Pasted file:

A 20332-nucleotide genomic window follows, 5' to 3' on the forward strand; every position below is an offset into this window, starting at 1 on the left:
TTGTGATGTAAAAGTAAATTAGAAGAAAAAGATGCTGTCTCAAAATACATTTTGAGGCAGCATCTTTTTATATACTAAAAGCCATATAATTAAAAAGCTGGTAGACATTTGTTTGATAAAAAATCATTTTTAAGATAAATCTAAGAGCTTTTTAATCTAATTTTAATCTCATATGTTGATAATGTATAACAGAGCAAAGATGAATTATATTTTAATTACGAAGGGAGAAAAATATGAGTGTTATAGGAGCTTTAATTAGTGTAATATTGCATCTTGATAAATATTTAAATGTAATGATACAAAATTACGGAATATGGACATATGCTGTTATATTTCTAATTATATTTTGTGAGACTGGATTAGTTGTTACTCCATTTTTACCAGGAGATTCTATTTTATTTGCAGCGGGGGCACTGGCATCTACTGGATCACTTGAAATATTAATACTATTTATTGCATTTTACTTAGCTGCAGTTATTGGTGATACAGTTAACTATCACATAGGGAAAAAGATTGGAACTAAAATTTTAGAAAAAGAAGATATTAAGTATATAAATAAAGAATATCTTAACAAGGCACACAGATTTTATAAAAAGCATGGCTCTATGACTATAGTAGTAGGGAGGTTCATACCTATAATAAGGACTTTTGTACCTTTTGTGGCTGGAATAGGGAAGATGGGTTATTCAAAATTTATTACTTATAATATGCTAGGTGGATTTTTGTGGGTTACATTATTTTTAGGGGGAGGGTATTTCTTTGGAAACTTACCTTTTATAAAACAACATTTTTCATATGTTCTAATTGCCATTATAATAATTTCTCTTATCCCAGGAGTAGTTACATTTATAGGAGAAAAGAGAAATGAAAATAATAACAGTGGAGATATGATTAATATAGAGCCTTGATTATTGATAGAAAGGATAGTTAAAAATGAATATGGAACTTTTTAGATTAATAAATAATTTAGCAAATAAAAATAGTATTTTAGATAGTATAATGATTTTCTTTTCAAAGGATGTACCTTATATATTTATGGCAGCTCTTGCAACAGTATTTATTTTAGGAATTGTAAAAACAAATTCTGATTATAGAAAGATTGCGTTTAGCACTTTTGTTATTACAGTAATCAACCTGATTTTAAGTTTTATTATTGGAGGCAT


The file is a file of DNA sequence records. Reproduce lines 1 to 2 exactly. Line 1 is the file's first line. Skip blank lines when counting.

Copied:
A 20332-nucleotide genomic window follows, 5' to 3' on the forward strand; every position below is an offset into this window, starting at 1 on the left:
TTGTGATGTAAAAGTAAATTAGAAGAAAAAGATGCTGTCTCAAAATACATTTTGAGGCAGCATCTTTTTATATACTAAAAGCCATATAATTAAAAAGCTGGTAGACATTTGTTTGATAAAAAATCATTTTTAAGATAAATCTAAGAGCTTTTTAATCTAATTTTAATCTCATATGTTGATAATGTATAACAGAGCAAAGATGAATTATATTTTAATTACGAAGGGAGAAAAATATGAGTGTTATAGGAGCTTTAATTAGTGTAATATTGCATCTTGATAAATATTTAAATGTAATGATACAAAATTACGGAATATGGACATATGCTGTTATATTTCTAATTATATTTTGTGAGACTGGATTAGTTGTTACTCCATTTTTACCAGGAGATTCTATTTTATTTGCAGCGGGGGCACTGGCATCTACTGGATCACTTGAAATATTAATACTATTTATTGCATTTTACTTAGCTGCAGTTATTGGTGATACAGTTAACTATCACATAGGGAAAAAGATTGGAACTAAAATTTTAGAAAAAGAAGATATTAAGTATATAAATAAAGAATATCTTAACAAGGCACACAGATTTTATAAAAAGCATGGCTCTATGACTATAGTAGTAGGGAGGTTCATACCTATAATAAGGACTTTTGTACCTTTTGTGGCTGGAATAGGGAAGATGGGTTATTCAAAATTTATTACTTATAATATGCTAGGTGGATTTTTGTGGGTTACATTATTTTTAGGGGGAGGGTATTTCTTTGGAAACTTACCTTTTATAAAACAACATTTTTCATATGTTCTAATTGCCATTATAATAATTTCTCTTATCCCAGGAGTAGTTACATTTATAGGAGAAAAGAGAAATGAAAATAATAACAGTGGAGATATGATTAATATAGAGCCTTGATTATTGATAGAAAGGATAGTTAAAAATGAATATGGAACTTTTTAGATTAATAAATAATTTAGCAAATAAAAATAGTATTTTAGATAGTATAATGATTTTCTTTTCAAAGGATGTACCTTATATATTTATGGCAGCTCTTGCAACAGTATTTATTTTAGGAATTGTAAAAACAAATTCTGATTATAGAAAGATTGCGTTTAGCACTTTTGTTATTACAGTAATCAACCTGATTTTAAGTTTTATTATTGGAGGCAT